March 27, 2008
Dear Christian Friend:
Last week the decision was made to discontinue the “Issues, Etc.” program on KFUO-AM Radio, a ministry owned and operated by The Lutheran Church—Missouri Synod (LCMS). A brief statement was posted soon after on KFUO-AM's website citing programmatic and stewardship (business) reasons for this decision.
Following the discontinuation of the program, some KFUO-AM listeners asked for more information as to why “Issues, Etc.” had been ended. Detailed reasons are not usually provided when making program changes, and I intend to continue our policy and practice not to publicly discuss specific personnel matters. However, I do want to provide additional information regarding some of the significant challenges we faced prior to the discontinuation of the program and to respond to the inquiries of those who were particularly fond and appreciative of “Issues, Etc.”
In fiscal year 2007-08, KFUO-AM’s operating deficit was $620,698. Since 2001, the accumulated deficits at the station have been in excess of $3.5 million. The LCMS budget, entrusted to our care by members of our Synod’s congregations, has absorbed these shortfalls for years. After long and prayerful consideration, it became clear that measures had to be taken to stop the ongoing, staggering losses.
Although some are under the impression that “Issues, Etc.” was profitable and self-supporting, the fact is the program lost approximately $250,000 in the last fiscal year. While airing for only 18 percent of KFUO-AM’s programming week, “Issues” accounted for more than 40 percent of the station’s total deficit. These figures are based on the audited financial statements of the LCMS.
Over the years, every effort has been made to cut expenses at KFUO-AM. At the same time, particularly in the past year, extraordinary measures were taken to bolster the financial support of the station. A sizable portion of those efforts focused on assisting “Issues, Etc.,” the most costly program on the AM schedule. Unfortunately, these measures have not solved the problem. As of February 29th, two-thirds into the current fiscal year, KFUO-AM was on pace to suffer heavy losses again.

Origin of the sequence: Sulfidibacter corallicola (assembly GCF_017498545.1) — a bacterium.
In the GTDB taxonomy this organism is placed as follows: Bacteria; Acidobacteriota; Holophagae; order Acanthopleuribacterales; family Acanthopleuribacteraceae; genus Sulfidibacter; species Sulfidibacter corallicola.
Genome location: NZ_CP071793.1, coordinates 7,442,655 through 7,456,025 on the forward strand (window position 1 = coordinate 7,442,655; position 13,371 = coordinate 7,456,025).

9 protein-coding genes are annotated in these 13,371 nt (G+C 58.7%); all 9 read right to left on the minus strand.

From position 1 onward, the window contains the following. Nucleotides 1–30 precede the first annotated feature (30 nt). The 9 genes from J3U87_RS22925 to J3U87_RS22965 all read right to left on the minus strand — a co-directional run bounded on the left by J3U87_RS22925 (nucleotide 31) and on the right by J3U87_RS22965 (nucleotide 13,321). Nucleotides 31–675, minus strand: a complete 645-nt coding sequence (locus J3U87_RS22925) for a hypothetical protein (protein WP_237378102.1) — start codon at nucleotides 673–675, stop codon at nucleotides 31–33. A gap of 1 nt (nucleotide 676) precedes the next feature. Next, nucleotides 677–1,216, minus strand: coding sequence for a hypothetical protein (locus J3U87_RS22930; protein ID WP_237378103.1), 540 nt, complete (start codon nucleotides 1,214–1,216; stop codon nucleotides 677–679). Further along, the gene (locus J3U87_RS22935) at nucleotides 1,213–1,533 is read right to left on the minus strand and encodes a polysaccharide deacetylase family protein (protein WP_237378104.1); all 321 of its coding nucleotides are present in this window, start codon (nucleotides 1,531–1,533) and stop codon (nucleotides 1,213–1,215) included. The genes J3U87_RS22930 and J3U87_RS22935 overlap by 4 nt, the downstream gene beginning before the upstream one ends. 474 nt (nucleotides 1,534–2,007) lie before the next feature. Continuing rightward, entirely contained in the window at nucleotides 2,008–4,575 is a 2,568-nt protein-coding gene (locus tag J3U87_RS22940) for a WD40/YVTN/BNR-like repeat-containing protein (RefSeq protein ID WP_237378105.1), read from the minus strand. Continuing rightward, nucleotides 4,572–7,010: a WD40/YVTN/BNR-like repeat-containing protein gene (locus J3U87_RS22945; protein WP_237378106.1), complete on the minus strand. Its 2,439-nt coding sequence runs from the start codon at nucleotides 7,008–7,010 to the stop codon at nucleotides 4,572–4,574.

Some may also be under a misapprehension about the size of the “Issues” audience. In 2005, station management decided it could no longer justify paying for expensive ratings reports in light of the predictably low and static nature of KFUO-AM’s audience numbers. At the time, a blending of the spring 2004 and spring 2005 “books” showed an average listening audience during the “Issues” Monday-Friday timeslot of 1,650. There is no indication these numbers have grown appreciably since.
As for the audio streaming of “Issues, Etc.” via the Internet, the numbers are similarly low. During the last full month (February 2008) for which we have reports, the average number of live, streaming listeners during the “Issues” Monday-Friday timeslot was 64.
On Sunday nights, when the first hour of “Issues” was syndicated in a number of markets (an opportunity for which, during the past fiscal year, the LCMS actually paid $66,000 in broadcast fees), and where the second hour was available only on the Internet, the peak number of online listeners on the KFUO stream was 39.
Sadly, very difficult financial conditions sometimes require decisions that are not popular among all affected. In the case of KFUO-AM, the time had come when good stewardship of the church’s funds required a decision that meaningfully curtailed the deep, ongoing losses at the station. Ending the costs associated with “Issues, Etc.” was the only viable option, and the decision to do this was prayerfully and contemplatively made.
I am sorry that those who enjoyed “Issues” are disappointed, but I have made the show’s archives available, and I respectfully hope that all listeners will support the ongoing radio ministry of our beloved Synod.
Sincerely in Christ,
David L. Strand
Board for Communication Services
[I notice that there was no mention of the number of DOWNLOADS of the show, which seems to me to be one of the more frequent ways folks listened to it. I wonder if Mr. Strand would be willing to share those particulars?]